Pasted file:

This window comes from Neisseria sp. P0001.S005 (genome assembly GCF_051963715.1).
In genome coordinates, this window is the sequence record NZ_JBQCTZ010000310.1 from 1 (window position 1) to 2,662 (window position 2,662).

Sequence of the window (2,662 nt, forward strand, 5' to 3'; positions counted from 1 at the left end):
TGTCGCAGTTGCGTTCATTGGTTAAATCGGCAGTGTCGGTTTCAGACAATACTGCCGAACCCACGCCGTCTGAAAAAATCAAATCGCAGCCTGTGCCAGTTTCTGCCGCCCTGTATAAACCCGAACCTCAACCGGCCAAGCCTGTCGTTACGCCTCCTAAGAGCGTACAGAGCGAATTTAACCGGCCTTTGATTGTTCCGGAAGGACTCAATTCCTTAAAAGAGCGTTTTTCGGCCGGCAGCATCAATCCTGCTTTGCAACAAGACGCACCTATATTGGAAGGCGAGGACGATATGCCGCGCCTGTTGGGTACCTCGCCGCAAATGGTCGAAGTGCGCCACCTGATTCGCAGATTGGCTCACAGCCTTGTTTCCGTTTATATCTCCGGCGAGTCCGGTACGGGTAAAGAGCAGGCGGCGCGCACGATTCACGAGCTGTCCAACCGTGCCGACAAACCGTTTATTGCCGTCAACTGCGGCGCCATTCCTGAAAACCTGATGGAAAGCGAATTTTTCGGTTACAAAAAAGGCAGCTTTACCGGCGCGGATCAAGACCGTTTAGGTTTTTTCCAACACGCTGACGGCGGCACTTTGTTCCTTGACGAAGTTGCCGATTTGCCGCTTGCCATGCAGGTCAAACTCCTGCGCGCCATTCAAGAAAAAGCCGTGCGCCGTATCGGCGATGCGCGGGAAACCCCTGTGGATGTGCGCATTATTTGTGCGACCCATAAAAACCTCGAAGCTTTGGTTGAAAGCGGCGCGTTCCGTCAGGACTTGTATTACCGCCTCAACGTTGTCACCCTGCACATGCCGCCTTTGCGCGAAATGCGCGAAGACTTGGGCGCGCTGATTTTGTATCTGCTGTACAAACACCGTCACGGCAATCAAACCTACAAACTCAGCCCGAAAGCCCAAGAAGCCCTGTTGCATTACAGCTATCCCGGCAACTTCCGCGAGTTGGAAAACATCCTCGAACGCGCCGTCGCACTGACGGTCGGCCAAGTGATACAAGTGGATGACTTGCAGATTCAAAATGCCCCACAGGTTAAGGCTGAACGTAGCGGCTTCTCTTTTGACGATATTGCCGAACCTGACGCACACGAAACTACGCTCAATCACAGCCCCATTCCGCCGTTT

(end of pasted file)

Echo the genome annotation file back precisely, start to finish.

This window comes from Neisseria sp. P0001.S005 (genome assembly GCF_051963715.1).
In genome coordinates, this window is the sequence record NZ_JBQCTZ010000310.1 from 1 (window position 1) to 2,662 (window position 2,662).

Sequence of the window (2,662 nt, forward strand, 5' to 3'; positions counted from 1 at the left end):
TGTCGCAGTTGCGTTCATTGGTTAAATCGGCAGTGTCGGTTTCAGACAATACTGCCGAACCCACGCCGTCTGAAAAAATCAAATCGCAGCCTGTGCCAGTTTCTGCCGCCCTGTATAAACCCGAACCTCAACCGGCCAAGCCTGTCGTTACGCCTCCTAAGAGCGTACAGAGCGAATTTAACCGGCCTTTGATTGTTCCGGAAGGACTCAATTCCTTAAAAGAGCGTTTTTCGGCCGGCAGCATCAATCCTGCTTTGCAACAAGACGCACCTATATTGGAAGGCGAGGACGATATGCCGCGCCTGTTGGGTACCTCGCCGCAAATGGTCGAAGTGCGCCACCTGATTCGCAGATTGGCTCACAGCCTTGTTTCCGTTTATATCTCCGGCGAGTCCGGTACGGGTAAAGAGCAGGCGGCGCGCACGATTCACGAGCTGTCCAACCGTGCCGACAAACCGTTTATTGCCGTCAACTGCGGCGCCATTCCTGAAAACCTGATGGAAAGCGAATTTTTCGGTTACAAAAAAGGCAGCTTTACCGGCGCGGATCAAGACCGTTTAGGTTTTTTCCAACACGCTGACGGCGGCACTTTGTTCCTTGACGAAGTTGCCGATTTGCCGCTTGCCATGCAGGTCAAACTCCTGCGCGCCATTCAAGAAAAAGCCGTGCGCCGTATCGGCGATGCGCGGGAAACCCCTGTGGATGTGCGCATTATTTGTGCGACCCATAAAAACCTCGAAGCTTTGGTTGAAAGCGGCGCGTTCCGTCAGGACTTGTATTACCGCCTCAACGTTGTCACCCTGCACATGCCGCCTTTGCGCGAAATGCGCGAAGACTTGGGCGCGCTGATTTTGTATCTGCTGTACAAACACCGTCACGGCAATCAAACCTACAAACTCAGCCCGAAAGCCCAAGAAGCCCTGTTGCATTACAGCTATCCCGGCAACTTCCGCGAGTTGGAAAACATCCTCGAACGCGCCGTCGCACTGACGGTCGGCCAAGTGATACAAGTGGATGACTTGCAGATTCAAAATGCCCCACAGGTTAAGGCTGAACGTAGCGGCTTCTCTTTTGACGATATTGCCGAACCTGACGCACACGAAACTACGCTCAATCACAGCCCCATTCCGCCGTTT